Tuvan composer and singer Sainkho Namtchylak – often hailed as an eastern equivalent of Björk – never makes clear exactly where her personal ‘stepmother city’ is located. But then, listening to this extraordinary record, she doesn’t have to. Haunting and mesmerizing by turn, this is an album that speaks of many things: of tradition, fusion, the shamanic power of music and, ultimately, exile. Namtchylak left Russia for the last time in 1997 after sustaining a savage and politically inspired physical attack. Her ‘stepmother city’ may now be Vienna, where she currently lives, but the phrase speaks volumes about the ambivalence between longing and belonging.
Namtchylak’s practice has its basis in traditional Tuvan techniques – her particular emphasis is on overtone or khöömii play – but that’s really only a starting point. Stepmother City utilizes an impressive and far-ranging set of influences and ideas within a context that has a specific leaning towards a – well, if not transcendental realm – certainly something beyond the mundane.
It’s surprising how immediately effective the album is. An opening throaty growl is softened by some loose treatments – there’s nothing cluttered here – and arrangements weighted towards an eclectic array of traditional instrumentation, percussion and, at times, generous helpings of digital dirt. ‘Lonely Soul’, progresses from a delicately picked-out intro into a swooping, looped vocal that speeds up into a manic cut-up fest which leaves the whole thing humming like a forestful of crickets. Namtchylak’s vocalizing moves from drones to chord-stretching shrieks in a manner that locates her more recent methods within a natural continuum. Stepmother City challenges the listener in all the right places: one can be locked into the mountain-trail groove of ‘Dance of Eagle’ or the rubbery bass lines of ‘Boomerang’, but it’s the newly wrought soul of ‘Old Melodie’ or ‘Tuva Blues’ that teases out tantalizing directions for the future. Absolutely bewitching.
The NuYorican Funk Experience
Unlike many urban sprawls, New York City is alone in being able to offer up any number of soundtracks that define its population. But while much of the music one immediately thinks of – be it Afrika Bambaataa’s original hip-hop explosion or, especially in the last 20 years, a home-grown Spanish pop scene – delineates a particular territory, there are others that make a delicious job of boundary-crossing. Such antics are commemorated on The NuYorican Funk Experience, a 16-track compilation that charts the intersections between salsa, blues and funk.
Collecting together artists such as Tito Puente, Bobby Rodriguez and the mighty Fania All Stars (it goes without saying that the incomparable Celia Cruz makes an appearance with a gracious, glissandi-slipping ‘Gracia Divina’), The NuYorican Funk Experience is a homage to the Fania record label’s 1970s heyday. An important period – pre-dating disco and the development of electro and turntable styles – the stylistic blur here not only makes vibrant dance music where snappy deep funk bass infiltrates the twisting wit of Latin rhythms; it also reflects the city’s social climate. Fania All-Star’s ‘Smoke’ is a driving funk fusion (the band would later go on to cover Manu Dibango) while the Lebron Brothers semi-psychedelic ‘Summertime Blues’ opens up a space that’s as mysterious as the Temptations’ ‘Papa was a Rolling Stone’. And like the best of dance music, these tunes recycle themselves. You may be familiar with later versions, sampled or complete, in recent club tunes; you may recognize, say Louie Ramirez’s ‘Salsa Vibes’ as part of a retro-groove scene. Proof – if proof were needed – that these tunes just don’t age.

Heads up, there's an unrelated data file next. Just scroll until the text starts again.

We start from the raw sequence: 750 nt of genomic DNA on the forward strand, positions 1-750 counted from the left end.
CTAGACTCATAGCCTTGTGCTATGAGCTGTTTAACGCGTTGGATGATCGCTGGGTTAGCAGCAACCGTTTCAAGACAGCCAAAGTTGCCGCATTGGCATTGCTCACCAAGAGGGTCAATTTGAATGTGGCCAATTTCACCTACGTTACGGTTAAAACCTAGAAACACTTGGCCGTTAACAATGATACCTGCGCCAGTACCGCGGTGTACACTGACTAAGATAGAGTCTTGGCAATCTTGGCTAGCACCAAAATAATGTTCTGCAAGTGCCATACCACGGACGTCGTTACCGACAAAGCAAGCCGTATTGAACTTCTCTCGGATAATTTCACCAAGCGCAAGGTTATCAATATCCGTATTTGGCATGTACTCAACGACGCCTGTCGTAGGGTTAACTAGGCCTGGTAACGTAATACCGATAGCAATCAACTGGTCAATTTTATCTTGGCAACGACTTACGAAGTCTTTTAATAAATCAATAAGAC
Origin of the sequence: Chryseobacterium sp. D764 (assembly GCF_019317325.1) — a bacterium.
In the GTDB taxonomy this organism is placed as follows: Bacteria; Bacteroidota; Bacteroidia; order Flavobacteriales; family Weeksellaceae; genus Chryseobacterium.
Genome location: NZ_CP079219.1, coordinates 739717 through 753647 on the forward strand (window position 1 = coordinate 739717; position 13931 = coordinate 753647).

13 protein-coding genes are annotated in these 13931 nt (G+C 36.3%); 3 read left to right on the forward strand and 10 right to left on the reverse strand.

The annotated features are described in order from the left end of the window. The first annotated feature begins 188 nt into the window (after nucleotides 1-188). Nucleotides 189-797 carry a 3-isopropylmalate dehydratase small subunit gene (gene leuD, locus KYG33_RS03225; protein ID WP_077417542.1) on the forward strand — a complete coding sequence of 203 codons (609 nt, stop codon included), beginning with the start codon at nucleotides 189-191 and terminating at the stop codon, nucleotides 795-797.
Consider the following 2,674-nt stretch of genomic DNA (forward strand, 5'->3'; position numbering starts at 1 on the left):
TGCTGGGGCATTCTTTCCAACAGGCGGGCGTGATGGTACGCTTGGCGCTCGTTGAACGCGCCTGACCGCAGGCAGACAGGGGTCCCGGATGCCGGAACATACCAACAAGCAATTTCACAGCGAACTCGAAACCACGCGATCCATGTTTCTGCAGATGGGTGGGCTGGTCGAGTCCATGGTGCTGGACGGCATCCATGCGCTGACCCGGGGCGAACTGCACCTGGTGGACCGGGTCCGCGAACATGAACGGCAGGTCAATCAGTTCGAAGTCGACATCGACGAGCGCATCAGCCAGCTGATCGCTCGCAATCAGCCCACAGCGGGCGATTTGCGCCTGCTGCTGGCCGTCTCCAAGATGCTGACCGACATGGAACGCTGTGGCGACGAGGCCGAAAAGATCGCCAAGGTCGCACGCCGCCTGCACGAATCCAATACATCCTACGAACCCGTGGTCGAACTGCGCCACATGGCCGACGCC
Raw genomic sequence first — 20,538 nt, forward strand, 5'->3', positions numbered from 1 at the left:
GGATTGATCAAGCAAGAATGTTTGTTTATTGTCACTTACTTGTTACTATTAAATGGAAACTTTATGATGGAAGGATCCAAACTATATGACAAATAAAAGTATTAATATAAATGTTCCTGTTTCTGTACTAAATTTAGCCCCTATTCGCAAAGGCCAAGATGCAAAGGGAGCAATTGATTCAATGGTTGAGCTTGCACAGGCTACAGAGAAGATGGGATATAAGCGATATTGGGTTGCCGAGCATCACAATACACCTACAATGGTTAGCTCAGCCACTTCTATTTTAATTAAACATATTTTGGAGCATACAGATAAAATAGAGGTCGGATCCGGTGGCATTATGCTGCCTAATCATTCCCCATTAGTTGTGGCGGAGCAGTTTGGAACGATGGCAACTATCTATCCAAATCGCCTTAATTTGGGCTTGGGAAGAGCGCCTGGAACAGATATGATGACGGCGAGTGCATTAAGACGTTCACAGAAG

The Last Resort
A woman flees eastern Europe with her young son in pursuit of love instead finds herself trapped in a God-forsaken English coastal town and at the mercy of the kindness – or otherwise – of strangers. Her British fiancé proving elusive, Tanya (Dina Korzum) claims political asylum, to buy time to track him down, and is impounded in Stonehaven, a boarded-up end-of-the-line for all who live there. Grinding bureaucracy, the lack of choice bestowed by poverty, and the sheer bleakness of an unforgiving England weigh heavily on Tanya’s life. Only when one of the locals (Paddy Constantine) befriends her is she set free.
Pawel Pawlinowski’s semi-autobiographical The Last Resort is both fairy tale and nightmare vision shot in grainy realist style. It conveys the sheer horror – the vouchers, the waiting in line, the poor housing – of life on the breadline for asylum seekers in the Britain, yet incorporates it into a Truman Show-like town complete with all- seeing CCTVs and a railway station that is forever closed. Women are preyed on and tempted into cyberspace prostitution, and blood is sold in the back of a van to make ends meet. A seam of black humour runs throughout. Tanya’s son proves more worldly-wise than his mum ( ‘This fish has no fish in it’ he moans over an over-priced chip supper). A huge billboard declares ‘Dreamland welcomes you’ to the drab inhabitants of the shoddy breezebrick tower next door. Yet the dignity of simple kindness shines through. Given its humanity and social understanding, The Last Resort could be an episode from Krystof Kieslowski’s Dekalog.